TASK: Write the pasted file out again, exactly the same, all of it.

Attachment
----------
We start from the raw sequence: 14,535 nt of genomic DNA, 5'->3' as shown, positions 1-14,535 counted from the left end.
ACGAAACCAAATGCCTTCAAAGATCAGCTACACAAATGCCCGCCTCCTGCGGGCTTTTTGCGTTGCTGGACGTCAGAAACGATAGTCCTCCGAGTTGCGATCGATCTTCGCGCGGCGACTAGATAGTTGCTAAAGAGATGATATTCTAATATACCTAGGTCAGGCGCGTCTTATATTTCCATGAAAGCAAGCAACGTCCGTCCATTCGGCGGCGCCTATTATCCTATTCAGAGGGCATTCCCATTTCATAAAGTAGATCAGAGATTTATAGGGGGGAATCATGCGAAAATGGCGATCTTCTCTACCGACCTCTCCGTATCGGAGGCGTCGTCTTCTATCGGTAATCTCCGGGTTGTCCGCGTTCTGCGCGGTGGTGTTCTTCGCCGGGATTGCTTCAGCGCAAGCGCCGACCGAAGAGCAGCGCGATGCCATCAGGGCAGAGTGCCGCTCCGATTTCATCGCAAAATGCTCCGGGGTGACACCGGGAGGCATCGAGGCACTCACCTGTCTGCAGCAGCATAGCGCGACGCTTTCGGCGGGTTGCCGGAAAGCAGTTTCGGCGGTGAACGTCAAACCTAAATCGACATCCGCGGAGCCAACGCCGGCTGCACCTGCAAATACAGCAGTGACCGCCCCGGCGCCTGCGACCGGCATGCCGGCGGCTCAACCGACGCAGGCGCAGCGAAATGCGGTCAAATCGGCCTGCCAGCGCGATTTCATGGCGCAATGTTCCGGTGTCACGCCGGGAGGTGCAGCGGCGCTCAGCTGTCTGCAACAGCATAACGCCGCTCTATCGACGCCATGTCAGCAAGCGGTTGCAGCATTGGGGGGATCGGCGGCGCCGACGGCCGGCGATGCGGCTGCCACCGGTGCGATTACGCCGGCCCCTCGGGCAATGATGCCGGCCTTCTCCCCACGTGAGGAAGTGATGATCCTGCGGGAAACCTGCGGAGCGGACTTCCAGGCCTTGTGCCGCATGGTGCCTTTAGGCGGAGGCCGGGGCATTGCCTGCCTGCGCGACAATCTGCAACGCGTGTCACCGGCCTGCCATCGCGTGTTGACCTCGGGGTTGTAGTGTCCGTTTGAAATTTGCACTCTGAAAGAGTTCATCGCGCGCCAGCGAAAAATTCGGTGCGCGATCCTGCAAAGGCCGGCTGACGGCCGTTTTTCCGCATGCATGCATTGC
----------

We start from the raw sequence: 14,535 nt of genomic DNA, 5'->3' as shown, positions 1-14,535 counted from the left end.
ACGAAACCAAATGCCTTCAAAGATCAGCTACACAAATGCCCGCCTCCTGCGGGCTTTTTGCGTTGCTGGACGTCAGAAACGATAGTCCTCCGAGTTGCGATCGATCTTCGCGCGGCGACTAGATAGTTGCTAAAGAGATGATATTCTAATATACCTAGGTCAGGCGCGTCTTATATTTCCATGAAAGCAAGCAACGTCCGTCCATTCGGCGGCGCCTATTATCCTATTCAGAGGGCATTCCCATTTCATAAAGTAGATCAGAGATTTATAGGGGGGAATCATGCGAAAATGGCGATCTTCTCTACCGACCTCTCCGTATCGGAGGCGTCGTCTTCTATCGGTAATCTCCGGGTTGTCCGCGTTCTGCGCGGTGGTGTTCTTCGCCGGGATTGCTTCAGCGCAAGCGCCGACCGAAGAGCAGCGCGATGCCATCAGGGCAGAGTGCCGCTCCGATTTCATCGCAAAATGCTCCGGGGTGACACCGGGAGGCATCGAGGCACTCACCTGTCTGCAGCAGCATAGCGCGACGCTTTCGGCGGGTTGCCGGAAAGCAGTTTCGGCGGTGAACGTCAAACCTAAATCGACATCCGCGGAGCCAACGCCGGCTGCACCTGCAAATACAGCAGTGACCGCCCCGGCGCCTGCGACCGGCATGCCGGCGGCTCAACCGACGCAGGCGCAGCGAAATGCGGTCAAATCGGCCTGCCAGCGCGATTTCATGGCGCAATGTTCCGGTGTCACGCCGGGAGGTGCAGCGGCGCTCAGCTGTCTGCAACAGCATAACGCCGCTCTATCGACGCCATGTCAGCAAGCGGTTGCAGCATTGGGGGGATCGGCGGCGCCGACGGCCGGCGATGCGGCTGCCACCGGTGCGATTACGCCGGCCCCTCGGGCAATGATGCCGGCCTTCTCCCCACGTGAGGAAGTGATGATCCTGCGGGAAACCTGCGGAGCGGACTTCCAGGCCTTGTGCCGCATGGTGCCTTTAGGCGGAGGCCGGGGCATTGCCTGCCTGCGCGACAATCTGCAACGCGTGTCACCGGCCTGCCATCGCGTGTTGACCTCGGGGTTGTAGTGTCCGTTTGAAATTTGCACTCTGAAAGAGTTCATCGCGCGCCAGCGAAAAATTCGGTGCGCGATCCTGCAAAGGCCGGCTGACGGCCGTTTTTCCGCATGCATGCATTGC